During the past decade, mathematics education has changed rapidly, giving rise to a polarization of opinions among the community of research mathematicians. What is the appropriate balance among theory, technique, and applications? What is the role of technology? How do we fulfill the needs of students entering other fields? The purpose of this volume, the proceedings of a conference held at the Mathematical Sciences Research Institute in Berkeley in 1996, is to present a serious discussion of these educational issues, with a balanced representation of opposing ideas. Part I deals with general issues in university mathematics education; Part II presents case studies on particular projects; Part III presents a range of opinions on mathematics education in elementary and secondary schools; and Part IV presents the reports of the working groups.
|Publisher:||Cambridge University Press|
|Series:||Mathematical Sciences Research Institute Publications|
|Product dimensions:||6.14(w) x 9.21(h) x 0.67(d)|
Table of Contents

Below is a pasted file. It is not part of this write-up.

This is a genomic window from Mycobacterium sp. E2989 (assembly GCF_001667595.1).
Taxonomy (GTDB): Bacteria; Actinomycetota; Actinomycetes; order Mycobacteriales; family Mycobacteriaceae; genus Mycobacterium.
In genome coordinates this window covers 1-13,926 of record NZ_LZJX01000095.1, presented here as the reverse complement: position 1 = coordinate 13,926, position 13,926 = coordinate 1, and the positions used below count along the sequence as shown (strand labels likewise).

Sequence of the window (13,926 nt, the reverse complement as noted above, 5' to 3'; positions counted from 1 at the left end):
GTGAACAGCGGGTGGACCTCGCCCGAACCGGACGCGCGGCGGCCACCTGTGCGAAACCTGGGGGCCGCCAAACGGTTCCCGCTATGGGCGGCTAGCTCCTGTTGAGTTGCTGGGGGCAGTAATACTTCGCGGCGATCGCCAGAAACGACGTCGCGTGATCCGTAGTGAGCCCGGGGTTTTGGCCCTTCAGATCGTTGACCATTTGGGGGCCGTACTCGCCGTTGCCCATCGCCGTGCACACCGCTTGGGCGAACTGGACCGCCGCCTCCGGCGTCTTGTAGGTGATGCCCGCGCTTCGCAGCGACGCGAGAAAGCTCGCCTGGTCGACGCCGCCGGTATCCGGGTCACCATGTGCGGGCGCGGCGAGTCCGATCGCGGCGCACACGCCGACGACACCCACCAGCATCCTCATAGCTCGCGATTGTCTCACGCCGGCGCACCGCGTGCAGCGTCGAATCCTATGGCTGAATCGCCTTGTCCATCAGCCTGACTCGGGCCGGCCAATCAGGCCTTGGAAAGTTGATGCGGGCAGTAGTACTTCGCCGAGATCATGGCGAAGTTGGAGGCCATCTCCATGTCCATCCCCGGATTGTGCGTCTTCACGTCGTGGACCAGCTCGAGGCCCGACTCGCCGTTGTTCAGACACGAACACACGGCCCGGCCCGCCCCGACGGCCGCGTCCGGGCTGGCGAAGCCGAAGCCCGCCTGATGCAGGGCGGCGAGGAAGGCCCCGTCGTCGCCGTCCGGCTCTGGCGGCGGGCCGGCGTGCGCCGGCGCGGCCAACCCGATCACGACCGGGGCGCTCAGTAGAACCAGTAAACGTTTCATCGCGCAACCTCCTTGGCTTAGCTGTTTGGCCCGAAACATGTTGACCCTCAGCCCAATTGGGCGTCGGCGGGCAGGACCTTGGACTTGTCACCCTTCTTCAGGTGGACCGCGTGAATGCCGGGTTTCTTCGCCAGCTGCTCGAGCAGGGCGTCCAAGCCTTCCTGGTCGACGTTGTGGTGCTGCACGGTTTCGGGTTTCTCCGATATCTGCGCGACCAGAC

Preface; Keynote address: mathematicians as educators Hyman Bass; Part I. Mathematics Education at the University: 1. On the education of mathematics majors Hung-Hsi Wu; 2. The mathematics major at research universities Peter G. Hinman and B. Alan Taylor; 3. On the role of proof in calculus courses Thomas W. Tucker; Part II. Case Studies in Mathematics Education: 4. If I could talk to the animals Dorothy Wallace; 5. The research mathematician as storyteller William Yslas Vélez and Joseph C. Watkins; 6. Redesigning the calculus sequence at a research university: issues, implementation, and objectives Harvey B. Keynes, Andrea Olson, Douglas Shaw and Frederick J. Wicklin; 7. Is the mathematics we do the mathematics we teach? Jerry Uhl and William Davis; 8. Japan: a different model of mathematics education Thomas W. Judson; Part III. The Debate over School Mathematics Education: 9. Reflections on teacher education Anneli Lax; 10. The third mathematics education revolution Richard Askey; 11. Instructional materials for K-8 mathematics classrooms: the California adoption, 1997 Bill Jacob; 12. Beyond the math wars Judith Roitman; Afterword William G. McCallum; Part IV. Reports from the Working Groups: 13. How the working groups worked; 14. The renewal of teaching in research departments Harvey Keynes, Al Taylor, Richard Falk, Leon Henkin, Lars-Ake Lindahl, Richard Montgomery, Dan Shapiro, Donald St. Mary, Donald Martin and Susan Montgomery; 15. The use of technology in the teaching of mathematics Peter Alfeld, Kirby Baker, Angela Cheer, Estela Gavosto, Ben Halperin, Tom Judson, Abel Klein, Gerardo Lafferriere, Charles Lamb, John Orr and Bob Welland; 16. Different teaching methods Greg Baker, David Epstein, Ted Gamelin, Sid Graham, Ole Hald, Delphine Hwang, Suzanne Lewis, Randy McCarthy, Brad Shelton, John Sims and Robert Underwood; 17. The first two years of university mathematics Joseph Ball, Christopher Grant, Peter Lax, Robert Megginson, Kenneth Millett, Wayne Raskind, Thomas Tucker, Joseph Watkins and Hung-Hsi Wu; 18. The mathematics major Jorgen Andersen, John Brothers, Ralph Cohen, Stephen Fisher, Andrew Gleason, James Lin, Lea Murphy, Richard Montgomery, Y. S. Poon, Ken Ross and Anthony Tromba; 19. The education of non-mathematics majors Adeniran Adeboye, Stephen Greenfield, Jean Larson, Ashley Reiter and Dorothy Wallace; 20. Outreach to other departments Chris Anderson, Barbara Bath, Marjorie Enneking, Terry Herdman and Paul M. Weichsel; 21. Outreach to high schools Gunnar Carlsson, Phil Curtis, Dan Fendel, Neal Koblitz, Anneli Lax, Judith Roitman, Tom Sallee, Martin Scharlemann, Alina Stancu, Abigail Thompson, David Wright and William Yslas Vélez; 22. Research mathematicians and research in mathematics education Hyman Bass, Kenneth Bogart, Michael Fried, Cathy Kessell, Alfred Manaster, Steve Monk and Blake Peterson; 23. Afterword William G. McCallum; Appendix: internet resources in mathematics education.